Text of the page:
glory, and blessing. And every creature which is in heaven, and on the earth, and under the earth, and such as are in the sea, and all that are in them, heard I saying, Blessing, and honour, and glory, and power, be unto Him that sitteth upon the throne, and unto the Lamb, for ever and ever.” May he who is Alpha and Omega in heaven be the same on earth! May your lordship speedily occupy a foremost place among the best friends of his cause, and the most efficient promoters of his kingdom !

LETTER IX.

TO THE REV. TIMOTHY EAST, TREASURER OF

SPRINGHILL COLLEGE, BIRMINGHAM.

ON THE CHARACTER AND DEATH OF THE LATE REV. JOHN

WILLIAMS.

MY DEAR SIR,-Your life has been signalized by two events of the highest importance to the good of mankind and the glory of Christ—the conversion of the late Rev. John Williams; and the foundation of Springhill College. The good in which the former of these events has already resulted, and the benefits which will to future ages from the latter, it is impossible to estimate. To you, as the “father in Christ” of the great South Sea missionary, the present letter is addressed, since I know of none to whom, with equal propriety, it could be inscribed. My object is, to delineate his person, talents, habits, and character, and to offer some reflections on his death.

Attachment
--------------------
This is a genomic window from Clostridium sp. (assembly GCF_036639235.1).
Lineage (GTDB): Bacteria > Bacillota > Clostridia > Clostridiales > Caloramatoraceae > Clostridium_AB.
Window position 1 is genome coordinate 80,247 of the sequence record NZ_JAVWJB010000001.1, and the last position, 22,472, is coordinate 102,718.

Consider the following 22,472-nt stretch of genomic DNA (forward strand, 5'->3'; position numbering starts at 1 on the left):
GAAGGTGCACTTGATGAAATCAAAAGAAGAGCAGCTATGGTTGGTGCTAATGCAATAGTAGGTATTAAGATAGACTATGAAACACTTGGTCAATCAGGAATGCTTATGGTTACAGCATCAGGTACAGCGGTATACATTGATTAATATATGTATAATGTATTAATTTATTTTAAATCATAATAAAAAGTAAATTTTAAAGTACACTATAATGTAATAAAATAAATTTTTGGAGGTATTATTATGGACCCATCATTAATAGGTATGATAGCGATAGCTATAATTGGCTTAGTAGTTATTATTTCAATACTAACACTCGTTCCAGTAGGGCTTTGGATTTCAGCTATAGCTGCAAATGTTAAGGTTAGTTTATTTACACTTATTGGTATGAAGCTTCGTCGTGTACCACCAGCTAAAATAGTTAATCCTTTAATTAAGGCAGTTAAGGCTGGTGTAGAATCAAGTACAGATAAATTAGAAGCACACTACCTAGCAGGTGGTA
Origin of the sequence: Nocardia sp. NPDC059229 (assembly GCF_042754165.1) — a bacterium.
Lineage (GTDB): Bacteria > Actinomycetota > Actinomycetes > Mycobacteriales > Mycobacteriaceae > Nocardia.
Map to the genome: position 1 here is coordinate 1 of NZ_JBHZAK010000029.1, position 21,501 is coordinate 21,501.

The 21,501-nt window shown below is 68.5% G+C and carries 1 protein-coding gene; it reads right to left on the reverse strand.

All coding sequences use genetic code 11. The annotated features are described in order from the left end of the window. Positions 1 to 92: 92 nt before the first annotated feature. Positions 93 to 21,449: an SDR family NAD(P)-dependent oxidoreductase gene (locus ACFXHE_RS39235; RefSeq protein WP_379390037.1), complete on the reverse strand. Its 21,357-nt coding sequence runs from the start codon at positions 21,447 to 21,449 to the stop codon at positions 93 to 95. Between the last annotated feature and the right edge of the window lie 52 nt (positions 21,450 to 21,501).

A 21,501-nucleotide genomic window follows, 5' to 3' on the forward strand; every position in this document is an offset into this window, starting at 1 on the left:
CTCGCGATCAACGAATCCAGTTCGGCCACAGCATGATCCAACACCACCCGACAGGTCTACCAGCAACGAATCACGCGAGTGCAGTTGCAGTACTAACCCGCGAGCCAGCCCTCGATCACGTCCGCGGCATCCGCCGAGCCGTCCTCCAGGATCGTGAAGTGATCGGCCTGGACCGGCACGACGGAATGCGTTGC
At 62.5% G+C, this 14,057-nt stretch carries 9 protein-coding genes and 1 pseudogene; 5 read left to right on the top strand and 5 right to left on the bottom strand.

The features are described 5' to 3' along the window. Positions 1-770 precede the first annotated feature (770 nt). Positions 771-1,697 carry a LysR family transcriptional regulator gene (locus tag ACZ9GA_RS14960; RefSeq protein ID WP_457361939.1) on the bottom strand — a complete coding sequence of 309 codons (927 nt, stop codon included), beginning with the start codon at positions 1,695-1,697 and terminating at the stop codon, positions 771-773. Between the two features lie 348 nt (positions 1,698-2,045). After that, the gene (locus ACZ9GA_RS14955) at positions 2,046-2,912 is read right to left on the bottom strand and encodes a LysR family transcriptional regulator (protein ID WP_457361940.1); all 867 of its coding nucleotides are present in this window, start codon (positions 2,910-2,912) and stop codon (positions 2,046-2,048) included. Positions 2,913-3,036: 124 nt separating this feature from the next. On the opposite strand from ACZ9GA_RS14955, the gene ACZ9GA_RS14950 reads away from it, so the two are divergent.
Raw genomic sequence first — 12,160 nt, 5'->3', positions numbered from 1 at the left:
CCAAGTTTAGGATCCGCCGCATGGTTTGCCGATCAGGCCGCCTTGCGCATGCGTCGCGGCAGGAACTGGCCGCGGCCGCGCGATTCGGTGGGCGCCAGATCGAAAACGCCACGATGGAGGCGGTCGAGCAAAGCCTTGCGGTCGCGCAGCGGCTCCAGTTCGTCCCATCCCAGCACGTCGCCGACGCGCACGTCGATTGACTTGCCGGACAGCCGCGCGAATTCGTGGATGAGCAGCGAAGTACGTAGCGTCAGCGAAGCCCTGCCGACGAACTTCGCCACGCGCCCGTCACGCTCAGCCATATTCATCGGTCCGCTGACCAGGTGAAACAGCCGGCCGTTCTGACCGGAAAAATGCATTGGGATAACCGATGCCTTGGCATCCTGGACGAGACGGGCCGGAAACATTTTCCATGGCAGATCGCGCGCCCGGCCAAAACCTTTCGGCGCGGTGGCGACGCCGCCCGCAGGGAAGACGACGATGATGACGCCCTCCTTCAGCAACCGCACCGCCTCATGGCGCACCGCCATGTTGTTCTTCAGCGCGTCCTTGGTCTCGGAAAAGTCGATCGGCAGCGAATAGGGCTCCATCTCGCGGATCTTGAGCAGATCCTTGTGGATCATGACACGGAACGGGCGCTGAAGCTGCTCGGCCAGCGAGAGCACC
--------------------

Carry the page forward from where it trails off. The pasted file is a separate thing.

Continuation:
" Vixêre fortes ante Agamemnona

Multi : sed omnes illacrymabiles
Urgentur, ignotique longâ
Nocte carent quia vate sacro.”

The first thing, with regard to his person, that presents itself to us, is his great physical power, which materially contributed to success in his peculiar sphere of missionary effort. He was massive rather than muscular, and strong without remarkable activity: his stature was somewhat above the middle size, his chest one of unusual breadth, the shoulders considerably rounded, and the whole frame bulky and broadly set. His aspect was a little singular ; indeed, he was often taken for a foreigner. Few men, skilled in the physiognomical attributes of nations, would have pronounced him an Englishman: most would, perhaps, have found it difficult to determine whether he was of Welsh or of Scotch extraction, but to the one or the other of these countries, and more probably the former, they would have assigned him ; though perhaps, some would have pronounced him a German. The Welsh and Scotch, in several points, closely resemble each other; they are both generally of a dark complexion, of hard features, of a somewhat heavy, and rustic appearance, with but little of that airy, elegant, lofty, and, not seldom, reserved deportment, which are chief characteristics of the English. Mr. Williams was strongly marked by the simplicity, kindness, and cordiality of manner which distinguish the inhabitants of the Principality and of the North.

There was something strikingly peculiar in the aspect of Mr. Williams. Having been once seen, he was ever after easily recognised; and you could instantly point him out, at a distance, among ten thousand men. The head was very large and long, and greatly wanting in that conical elevation so generally found associated with extreme benevolence—a quality for which, notwith